By Olorunisola Abe
34-year-old Ms. Ummi Baba quickly became the sole breadwinner of her family after her abusive marriage ended. Although she had a grinding machine used for commercial purposes, the proceeds from her small business were barely enough to feed her let alone put her two children through school.
One day, while going about her daily activities, Ms. Baba heard a radio advertisement of an organisation calling to train interested young people who wanted to be self-reliant. Being an uneducated woman who could not communicate in English, the mother of two was aware that she had limited options for making a living, hence her decision to register for the training.
“When I found out that the company is focused on cleaning the environment, I quickly registered for the free training because I was always bothered by the unclean state of my environment,” she told this reporter.
Following the improvement in her standard of living and environment, Baba readily shared her journey with eTrash2Cash.
What is eTrash2Cash?
eTrash2Cash is a social enterprise that uses technological innovation to address decades-old social and environmental issues in local northern Nigerian communities. The initiative does not only focus on saving the environment from pollution, but it also provides a platform for low-income earners, especially women to earn from their trash and save it to improve their living standards.
In 2016, etrash2cash was set up to create a zero-waste society that is healthy, educated, informed, and sustainable for everyone, and where all kinds of trash are seen as the true resources they are.
According to a 2021 United Nations Industrial Development Organisation (UNIDO) report, Nigeria creates about 32 million tonnes of solid waste annually, of which 2.5 million tonnes is plastic waste. It added that the country is among the top 20 countries that contribute 83% of the total volume of land-based plastic waste that ends up in the oceans.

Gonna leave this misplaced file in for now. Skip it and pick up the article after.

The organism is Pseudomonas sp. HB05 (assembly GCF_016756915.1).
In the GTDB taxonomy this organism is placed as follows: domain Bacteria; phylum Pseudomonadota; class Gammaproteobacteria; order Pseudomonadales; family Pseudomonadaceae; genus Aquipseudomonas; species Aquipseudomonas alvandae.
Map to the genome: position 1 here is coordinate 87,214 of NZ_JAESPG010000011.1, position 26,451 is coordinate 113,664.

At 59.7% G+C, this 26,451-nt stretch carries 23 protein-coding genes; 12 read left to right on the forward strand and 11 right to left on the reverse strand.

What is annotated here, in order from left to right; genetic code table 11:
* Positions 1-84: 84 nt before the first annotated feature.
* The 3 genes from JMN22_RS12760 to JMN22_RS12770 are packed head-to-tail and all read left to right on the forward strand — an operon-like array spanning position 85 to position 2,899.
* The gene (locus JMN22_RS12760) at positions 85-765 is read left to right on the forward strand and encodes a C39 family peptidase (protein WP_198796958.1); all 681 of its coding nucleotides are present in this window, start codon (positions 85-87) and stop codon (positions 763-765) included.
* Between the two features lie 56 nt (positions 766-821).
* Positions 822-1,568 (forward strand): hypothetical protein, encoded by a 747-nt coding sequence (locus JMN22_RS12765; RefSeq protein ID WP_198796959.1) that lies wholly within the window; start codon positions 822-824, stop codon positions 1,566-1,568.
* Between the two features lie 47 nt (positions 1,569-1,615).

The waste management organisation collects different kinds of plastic wastes such as PET bottles, PWS, and other rigid plastics – LD, HD, PP, and recycles them into bio-friendly reusable products at their material and recovery (MRF) facility in Kano State.
So far, eTrash2Cash says it has diverted over 10,000 metric tonnes of trash off the landfills through its 165 local trash collection kiosks across four States in Bauchi, Jigawa, Yobe, and Kano.
Providing Access to Social Incentives
One of eTrash2Cash’s priorities is to support the vulnerable; improving their lives through sustainable waste management, hence, the organisation targets women as its waste providers and provides incentives that help them access the basic needs of healthcare and education.
So far, eTrash2Cash claims it has paid over N50m in social incentives to thousands of women who make up the most beneficiaries of the organisation. Once a waste provider agrees to save her earnings from her trash, she is registered formally and her savings are then traded for health insurance plans or paid directly to her at the end of the month for her children’s school fees.
Shortly after Ms. Baba’s training, the mother of two educated other women in neighbouring houses on the need to keep their environment plastic-free and further provided them with three bags to sort their sachet water nylons, plastic bottles, and broken plastic containers. When the bags are filled up, she collects the trash and sells them to eTrash2Cash.